A work in progress by Elise Weatherby

Welcome to my little city food garden. It’s a work in progress. I started the garden to teach my son about food and quickly realized I was the one that needed to do the learning.  We live on a smallish city lot complete with a super busy intersection, bus stop, high school and gas station just beyond our property line.  This is an urban food garden in every sense. I am not a full time gardener, I am just a regular person trying to grow some food, self sufficiency in my wildest dreams! I work as a local real estate agent, I am a mother of one little big boy and as a husband and wife team we are renovating our 99 year old home literally from the ground up(but that is a story fit for another blog entirely). Needless to say I don’t have a ton of spare time on my hands.  During the growing season I probably spend about an hour each day enjoying, I mean working in the food garden, pulling weeds, planting seeds. the “work” does not include drinking coffee proudly admiring my ripening produce, harvesting, visiting gardening centres, or spending hours surfing the internet reading all my favorite gardening blogs. The garden seems to always be changing partly because I keep changing my mind about the layout, but also because gardens naturally change over time, plants get eaten, plants die when I forget to water them, plants get too big and I have to move them, plants self seed and all of a sudden I have an arugula “bed” in the midst of my squash. My garden is not always perfectly weeded and manicured with neat path ways and defined beds, but for me it’s always a place of lovely amazement.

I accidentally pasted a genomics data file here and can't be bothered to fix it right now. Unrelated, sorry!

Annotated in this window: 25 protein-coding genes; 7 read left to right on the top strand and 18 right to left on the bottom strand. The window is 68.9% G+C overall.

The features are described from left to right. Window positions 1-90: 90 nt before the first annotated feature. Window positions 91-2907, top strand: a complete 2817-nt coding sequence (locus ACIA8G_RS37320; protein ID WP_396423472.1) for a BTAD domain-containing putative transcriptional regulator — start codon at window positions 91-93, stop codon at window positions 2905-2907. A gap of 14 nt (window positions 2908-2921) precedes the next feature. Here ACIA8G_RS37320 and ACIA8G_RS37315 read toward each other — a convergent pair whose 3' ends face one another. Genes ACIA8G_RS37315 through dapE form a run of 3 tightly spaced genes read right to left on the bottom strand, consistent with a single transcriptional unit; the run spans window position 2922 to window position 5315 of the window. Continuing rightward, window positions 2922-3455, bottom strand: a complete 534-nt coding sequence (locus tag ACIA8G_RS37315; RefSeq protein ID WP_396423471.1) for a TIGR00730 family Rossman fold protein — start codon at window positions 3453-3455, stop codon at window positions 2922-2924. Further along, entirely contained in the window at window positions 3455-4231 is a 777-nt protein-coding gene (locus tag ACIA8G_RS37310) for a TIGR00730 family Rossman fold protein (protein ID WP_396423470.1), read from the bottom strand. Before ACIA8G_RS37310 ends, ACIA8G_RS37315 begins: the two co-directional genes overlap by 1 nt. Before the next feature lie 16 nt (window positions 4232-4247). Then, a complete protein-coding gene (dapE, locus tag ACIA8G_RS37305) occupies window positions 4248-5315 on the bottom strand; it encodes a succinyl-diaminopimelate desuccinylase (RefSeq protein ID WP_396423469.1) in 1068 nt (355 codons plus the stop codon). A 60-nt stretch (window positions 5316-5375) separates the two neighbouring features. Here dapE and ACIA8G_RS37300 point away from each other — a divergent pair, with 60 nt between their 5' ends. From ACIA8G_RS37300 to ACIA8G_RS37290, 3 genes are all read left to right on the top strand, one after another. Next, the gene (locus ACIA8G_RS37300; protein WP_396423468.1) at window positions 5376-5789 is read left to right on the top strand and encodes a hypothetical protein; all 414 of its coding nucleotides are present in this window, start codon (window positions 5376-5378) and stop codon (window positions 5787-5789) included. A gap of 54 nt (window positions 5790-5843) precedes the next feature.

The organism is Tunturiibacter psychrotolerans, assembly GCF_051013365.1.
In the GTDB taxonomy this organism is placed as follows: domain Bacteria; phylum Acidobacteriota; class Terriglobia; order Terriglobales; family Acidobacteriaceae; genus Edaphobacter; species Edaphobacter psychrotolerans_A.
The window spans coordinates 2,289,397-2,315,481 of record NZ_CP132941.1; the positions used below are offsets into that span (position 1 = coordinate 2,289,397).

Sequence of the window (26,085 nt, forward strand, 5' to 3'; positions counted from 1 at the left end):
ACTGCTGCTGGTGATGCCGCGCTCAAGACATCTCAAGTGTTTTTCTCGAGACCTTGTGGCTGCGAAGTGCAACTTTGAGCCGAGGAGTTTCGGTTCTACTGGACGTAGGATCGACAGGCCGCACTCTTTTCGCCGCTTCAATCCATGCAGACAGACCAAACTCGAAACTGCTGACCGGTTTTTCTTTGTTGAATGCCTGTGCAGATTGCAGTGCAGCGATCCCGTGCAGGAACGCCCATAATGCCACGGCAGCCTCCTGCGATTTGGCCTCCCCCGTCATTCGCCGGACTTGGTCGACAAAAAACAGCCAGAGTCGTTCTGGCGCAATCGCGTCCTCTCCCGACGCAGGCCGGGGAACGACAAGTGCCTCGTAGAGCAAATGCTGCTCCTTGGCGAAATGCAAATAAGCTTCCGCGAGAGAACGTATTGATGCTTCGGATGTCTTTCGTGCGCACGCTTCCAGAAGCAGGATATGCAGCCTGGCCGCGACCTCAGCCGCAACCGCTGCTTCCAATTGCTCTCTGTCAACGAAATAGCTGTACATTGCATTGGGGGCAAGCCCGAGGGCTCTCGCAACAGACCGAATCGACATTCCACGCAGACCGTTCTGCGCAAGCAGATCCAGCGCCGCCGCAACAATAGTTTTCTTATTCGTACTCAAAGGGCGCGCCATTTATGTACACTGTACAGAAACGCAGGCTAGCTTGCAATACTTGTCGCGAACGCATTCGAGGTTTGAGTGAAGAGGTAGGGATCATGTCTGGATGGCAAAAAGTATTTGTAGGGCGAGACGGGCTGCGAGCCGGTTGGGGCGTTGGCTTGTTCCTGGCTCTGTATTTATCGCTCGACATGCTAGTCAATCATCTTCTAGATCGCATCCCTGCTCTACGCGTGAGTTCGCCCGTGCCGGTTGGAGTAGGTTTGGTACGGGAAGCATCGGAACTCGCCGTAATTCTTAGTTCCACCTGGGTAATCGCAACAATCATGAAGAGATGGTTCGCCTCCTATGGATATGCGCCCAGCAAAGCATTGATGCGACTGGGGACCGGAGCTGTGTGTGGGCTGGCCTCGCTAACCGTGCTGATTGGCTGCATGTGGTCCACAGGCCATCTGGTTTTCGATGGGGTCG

5 Responses to A work in progress by Elise Weatherby

  1. Pingback: Growing Your Own Food New West Style

  2. kayjayaitch says:

    An intersting article in many ways. I am going at the whole gardening ‘thing’ from producing edible, tasty food from my garden, based on a hundred year old archive of recipe books and writings that I inherited from my grandmother. I shall certainly pop back to read a bit more.

  3. Stephanie Chacon says:

    I found your site today and enjoyed reading it for awhile. I’ll probably come back sometime. I lived in Vancouver for 16 years mainly in the UBC area, and we also had visitors helping themselves to our garden. They would open the fence and come in to pick blackberries, or they would just be touring around the garden like it was a public park.

    Now I am in Upstate NY trying to grow all my own food in a suburban lot. I have to protect so much from deer that people can’t get into the gardens very easily either. I haven’t had as many problems, but one season all the cherries disappeared, including stems and pits so I think that was people and not animals. I have my eye on a neighbor kid. I saw him eyeing the cherries just before they disappeared.

    I am enjoying eating fava greens these days. I am experimenting with taking just the tops so that they will regrow. I put them under protective fabric when it gets cold.

    One of these days I’ll start my own gardening blog. Thank you for taking the time to do yours.

    • Thanks a lot Stephanie! I appreciate you kind words. I don’t understand urban foragers but perhaps they liken our food gardens to the over grown invasive black berry patches around the city? I actually had one lady help her self to my beans then knocked on the door to scold me saying she had taken them because I didn’t harvest them fast enough and they were going to go to waste! Well I was going to save thoes for seed but….yes they treat us just like a public park! I hate having to keep my gate locked and I am hopeful that when my hedge grows up it will make the garden less visable to prevent some of that. Oh cherries I wish, I think I may have killed cherry tree #4? Will see what happens in the spring:)

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